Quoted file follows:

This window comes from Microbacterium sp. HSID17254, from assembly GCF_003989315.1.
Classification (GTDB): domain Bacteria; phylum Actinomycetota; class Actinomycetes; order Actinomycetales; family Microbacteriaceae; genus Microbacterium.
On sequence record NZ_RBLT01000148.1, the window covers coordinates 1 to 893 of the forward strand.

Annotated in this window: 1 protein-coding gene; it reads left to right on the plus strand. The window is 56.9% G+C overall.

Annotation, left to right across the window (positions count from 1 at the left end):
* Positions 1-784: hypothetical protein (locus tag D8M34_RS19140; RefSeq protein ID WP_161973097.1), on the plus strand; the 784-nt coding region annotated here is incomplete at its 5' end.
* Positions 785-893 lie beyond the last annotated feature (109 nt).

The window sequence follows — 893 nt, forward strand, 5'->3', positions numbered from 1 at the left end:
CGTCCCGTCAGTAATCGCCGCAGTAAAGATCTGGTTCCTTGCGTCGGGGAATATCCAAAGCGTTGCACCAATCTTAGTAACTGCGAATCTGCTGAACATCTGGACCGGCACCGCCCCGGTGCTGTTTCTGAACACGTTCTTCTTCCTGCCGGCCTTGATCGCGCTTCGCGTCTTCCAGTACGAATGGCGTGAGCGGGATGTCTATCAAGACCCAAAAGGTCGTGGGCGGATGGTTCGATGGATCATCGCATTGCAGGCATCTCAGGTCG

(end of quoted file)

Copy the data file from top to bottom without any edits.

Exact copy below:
This window comes from Microbacterium sp. HSID17254, from assembly GCF_003989315.1.
Classification (GTDB): domain Bacteria; phylum Actinomycetota; class Actinomycetes; order Actinomycetales; family Microbacteriaceae; genus Microbacterium.
On sequence record NZ_RBLT01000148.1, the window covers coordinates 1 to 893 of the forward strand.

Annotated in this window: 1 protein-coding gene; it reads left to right on the plus strand. The window is 56.9% G+C overall.

Annotation, left to right across the window (positions count from 1 at the left end):
* Positions 1-784: hypothetical protein (locus tag D8M34_RS19140; RefSeq protein ID WP_161973097.1), on the plus strand; the 784-nt coding region annotated here is incomplete at its 5' end.
* Positions 785-893 lie beyond the last annotated feature (109 nt).

The window sequence follows — 893 nt, forward strand, 5'->3', positions numbered from 1 at the left end:
CGTCCCGTCAGTAATCGCCGCAGTAAAGATCTGGTTCCTTGCGTCGGGGAATATCCAAAGCGTTGCACCAATCTTAGTAACTGCGAATCTGCTGAACATCTGGACCGGCACCGCCCCGGTGCTGTTTCTGAACACGTTCTTCTTCCTGCCGGCCTTGATCGCGCTTCGCGTCTTCCAGTACGAATGGCGTGAGCGGGATGTCTATCAAGACCCAAAAGGTCGTGGGCGGATGGTTCGATGGATCATCGCATTGCAGGCATCTCAGGTCG